Cornea preservation solutions are well known. In general, those employed herein contain an aqueous nutrient and electrolyte solution, a glycosaminoglycan, a deturgescent agent(s), a buffer system(s), an energy source(s), an antioxidant(s), and membrane stabilizing components. Nutrient and electrolyte solutions are well defined in the art of tissue-culturing. Such solutions contain the essential nutrients and electrolytes at minimal concentrations necessary for cell maintenance and cell growth. The actual composition of the solutions may vary greatly. In general, they contain inorganic salts, such as calcium, magnesium, iron, sodium and potassium salts of carbonates, nitrates, phosphates, chloride and the like, essential and non-essential amino acids, vitamins and other essential nutrients.
  • [0024]
    Chemically defined basal nutrient media are commercially available, for example from Gibco Laboratories (3175 Stanley Road, Grand Island, New York 14073) and Microbiological Associates (P.O. Box 127, Briggs Ford Road, Walkersville, Maryland 21793) under the names Eagle's Minimal Essential Medium and TC199. Cornea] storage solutions have been adapted from these nutrient media. Commercially available corneal storage media useful in the present invention include CSM™ and Dexsol™ developed by R.L. Lindstrom, M.D. and Debra L. Skelnik, B.S., available from Chiron, Ophthalmics Inc. (Irvine, CA). Additional media useful in the present invention also include K-Sol™ corneal storage medium, a product of Coopervision Cilco (Bellevue, Washington 98008-5498) and McCarey-Kaufman (M-K™) medium available from Chiron, Ophthalmics, Inc. (Irvine, CA). Table I provides a detailed comparison of the media components of TC199, CSM™ ,Dexsol™, and K-Sol™ and M-K™.
  • Description of the Preferred Embodiments
  • [0025]
    Preferred serumfree medical solutions for use in the composition and methods of this invention contain an aqueous electrolyte solution (e.g. Minimal Essential Medium and/or TC199), a glycosaminoglycan (e.g. standard or purified high or low molecular weight heparin sulfate, heparan sulfate, keratin sulfate, dermatin sulfate, chondroitin sulfate (A, B or C isomer) and/or sodium hyaluronate,) in a range of .01 mg/ml to 100 mg/ml; a deturgescent agent (e.g. low or high molecular weight polysaccharide, such as dextran, dextran sulfate, polyvinyl pyrrolidone, polyvinyl acetate, hydroxypropylmethyl cellulose, carboxypropylmethyl cellulose)in a range of .01 mg/ml to 100 mg/ml; an energy source and carbon source (e.g. glucose,pyruvate, fructose, dextrose)in a range of .05 mM to 10 mM; a buffer system (e.g. a bicarbonate buffer system and hydroxyethyl-piperizene ethanesulfonic acid, HEPES buffer) in a range of .1 mM to 100 mM; to maintain a physiologic pH (desirably between 6.8 and 7.6), an antioxidant (e.g.,ascorbic acid, 2-mercaptoethanol, glutathione, alpha tocopherol), in a range of .001 mM to 10 mM; membrane stabilizing agents (e.g. vitamins A and B, retinoic and/or cofactors, ethanolamine, and phosphoethanolamine, selenium and transferrin), in a range of .01 mg/ml to 500 mg/ml; and a growth factor (e.g. epidermal growth factor (EGF), insulin-like growth factor I (IGF-I), insulin-like growth factor II (IGF-II), acidic or basic growth factor (FGF), transforming growth factor alpha (TGF-α), transforming growth factor beta (TGF-β), platelet derived growth factor (PDGF) and insulin) in a range of .001 ng/ml to 1 mg/ml.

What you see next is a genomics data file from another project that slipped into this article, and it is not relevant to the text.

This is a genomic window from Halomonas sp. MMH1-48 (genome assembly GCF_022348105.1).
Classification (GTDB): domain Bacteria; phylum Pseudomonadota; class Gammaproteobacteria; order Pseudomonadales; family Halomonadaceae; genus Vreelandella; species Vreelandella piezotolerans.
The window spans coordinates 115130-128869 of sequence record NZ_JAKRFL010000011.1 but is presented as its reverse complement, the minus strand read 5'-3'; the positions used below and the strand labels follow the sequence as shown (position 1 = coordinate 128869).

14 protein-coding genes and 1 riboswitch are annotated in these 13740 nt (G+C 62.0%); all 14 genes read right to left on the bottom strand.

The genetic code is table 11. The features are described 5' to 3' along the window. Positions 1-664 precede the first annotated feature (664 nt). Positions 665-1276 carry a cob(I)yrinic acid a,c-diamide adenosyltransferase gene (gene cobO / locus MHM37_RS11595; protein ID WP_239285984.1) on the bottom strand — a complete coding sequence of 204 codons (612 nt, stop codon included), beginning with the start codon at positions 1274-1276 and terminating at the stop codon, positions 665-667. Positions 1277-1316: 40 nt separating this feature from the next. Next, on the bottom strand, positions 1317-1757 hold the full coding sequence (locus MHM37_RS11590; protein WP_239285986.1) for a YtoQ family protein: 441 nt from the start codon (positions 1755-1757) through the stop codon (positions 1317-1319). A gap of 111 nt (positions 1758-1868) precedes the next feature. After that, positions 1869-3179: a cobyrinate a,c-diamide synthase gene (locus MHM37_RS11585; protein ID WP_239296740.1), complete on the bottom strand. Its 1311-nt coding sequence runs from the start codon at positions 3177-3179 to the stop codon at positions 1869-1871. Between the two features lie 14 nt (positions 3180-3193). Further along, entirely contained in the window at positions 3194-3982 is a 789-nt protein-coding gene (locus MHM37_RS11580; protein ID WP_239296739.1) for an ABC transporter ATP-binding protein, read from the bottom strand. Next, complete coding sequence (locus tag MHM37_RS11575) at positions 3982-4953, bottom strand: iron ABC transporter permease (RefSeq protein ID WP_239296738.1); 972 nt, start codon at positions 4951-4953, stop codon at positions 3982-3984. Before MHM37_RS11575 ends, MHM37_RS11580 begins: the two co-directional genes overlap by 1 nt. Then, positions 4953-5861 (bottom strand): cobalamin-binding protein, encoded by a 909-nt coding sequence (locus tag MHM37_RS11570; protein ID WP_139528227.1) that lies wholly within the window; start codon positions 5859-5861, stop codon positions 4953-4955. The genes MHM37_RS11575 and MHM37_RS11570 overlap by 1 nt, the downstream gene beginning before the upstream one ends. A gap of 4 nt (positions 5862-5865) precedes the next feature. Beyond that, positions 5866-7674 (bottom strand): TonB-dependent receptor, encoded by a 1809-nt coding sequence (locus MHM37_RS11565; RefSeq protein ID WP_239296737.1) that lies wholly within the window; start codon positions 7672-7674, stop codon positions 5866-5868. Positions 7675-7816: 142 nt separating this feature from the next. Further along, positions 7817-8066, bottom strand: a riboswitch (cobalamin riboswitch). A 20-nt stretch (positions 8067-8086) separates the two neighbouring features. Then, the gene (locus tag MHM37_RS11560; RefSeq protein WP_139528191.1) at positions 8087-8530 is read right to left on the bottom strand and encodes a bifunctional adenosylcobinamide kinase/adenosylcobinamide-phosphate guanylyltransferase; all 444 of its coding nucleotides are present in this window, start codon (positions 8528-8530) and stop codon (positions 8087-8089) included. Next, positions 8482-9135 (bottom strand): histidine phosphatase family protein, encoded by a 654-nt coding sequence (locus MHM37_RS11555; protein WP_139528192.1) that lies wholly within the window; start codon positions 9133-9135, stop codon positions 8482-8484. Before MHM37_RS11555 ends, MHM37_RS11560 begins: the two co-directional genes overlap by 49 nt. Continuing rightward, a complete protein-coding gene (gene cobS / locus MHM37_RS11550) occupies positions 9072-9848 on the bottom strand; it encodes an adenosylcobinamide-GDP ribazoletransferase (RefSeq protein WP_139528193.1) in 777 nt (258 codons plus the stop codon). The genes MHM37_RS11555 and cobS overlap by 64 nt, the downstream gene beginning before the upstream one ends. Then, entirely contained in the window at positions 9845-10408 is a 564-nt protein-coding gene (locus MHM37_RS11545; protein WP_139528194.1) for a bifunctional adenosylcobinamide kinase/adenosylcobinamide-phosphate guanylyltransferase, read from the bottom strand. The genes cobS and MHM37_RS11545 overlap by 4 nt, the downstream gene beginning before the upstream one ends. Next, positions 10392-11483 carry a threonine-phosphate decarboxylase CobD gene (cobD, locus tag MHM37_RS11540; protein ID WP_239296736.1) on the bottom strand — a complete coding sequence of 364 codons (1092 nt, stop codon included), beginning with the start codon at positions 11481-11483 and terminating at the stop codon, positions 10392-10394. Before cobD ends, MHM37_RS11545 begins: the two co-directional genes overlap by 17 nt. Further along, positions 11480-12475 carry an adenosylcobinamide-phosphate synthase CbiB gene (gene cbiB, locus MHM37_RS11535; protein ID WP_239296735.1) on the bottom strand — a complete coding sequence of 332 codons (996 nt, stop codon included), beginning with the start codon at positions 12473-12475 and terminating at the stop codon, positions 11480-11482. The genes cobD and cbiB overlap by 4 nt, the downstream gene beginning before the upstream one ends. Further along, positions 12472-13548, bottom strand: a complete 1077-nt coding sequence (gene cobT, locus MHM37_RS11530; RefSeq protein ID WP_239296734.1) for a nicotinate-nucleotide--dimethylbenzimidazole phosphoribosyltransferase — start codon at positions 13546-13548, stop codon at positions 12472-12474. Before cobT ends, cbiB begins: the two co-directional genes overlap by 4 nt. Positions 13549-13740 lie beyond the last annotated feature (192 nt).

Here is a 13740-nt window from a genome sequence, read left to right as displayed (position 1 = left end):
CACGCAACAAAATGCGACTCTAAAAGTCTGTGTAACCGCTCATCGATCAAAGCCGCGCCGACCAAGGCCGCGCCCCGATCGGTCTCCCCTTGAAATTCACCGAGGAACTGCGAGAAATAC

• [0026]
    The medical solution of this invention contains one or more growth factors in the amount sufficient to promote endothelial cell mitosis following low temperature eye bank storage. The excised corneas are aseptically transferred to containers of the corneal storage solution, which are then sealed. For storage and transport,these corneas are maintained at low temperature (e.g. 2°C to 15°C optimally at 4°C) to minimize the risk of bacterial growth and to reduce corneal tissue metabolic damage. It has been found that even at these low temperatures, the endothelial cells can be maintained for periods up to 14 days. The tissues are warmed to room temperature for at least one hour. Once the cornea is transplanted and the tissue warmed to 34°C to 37°C the endothelial (epithelial) cells have been found to mitose at a substantial rate, thus causing the endothelium (epithelium) to proliferate. In addition to providing a viable cornea for transplantation, the proliferation of cells provides greater wound healing. Various modifications can be made to the present invention without departing from the apparent scope thereof. For instance, the serumfree solution can be used in any medical application, and is not strictly limited to ophthalmology. The invention is further illustrated by the following examples, which is not intended to be limiting.
  • Mode Of Operation Example 1 Chondroitin Sulfate-Containing (CSM) Solution with Dextran and Insulin
  • [0027]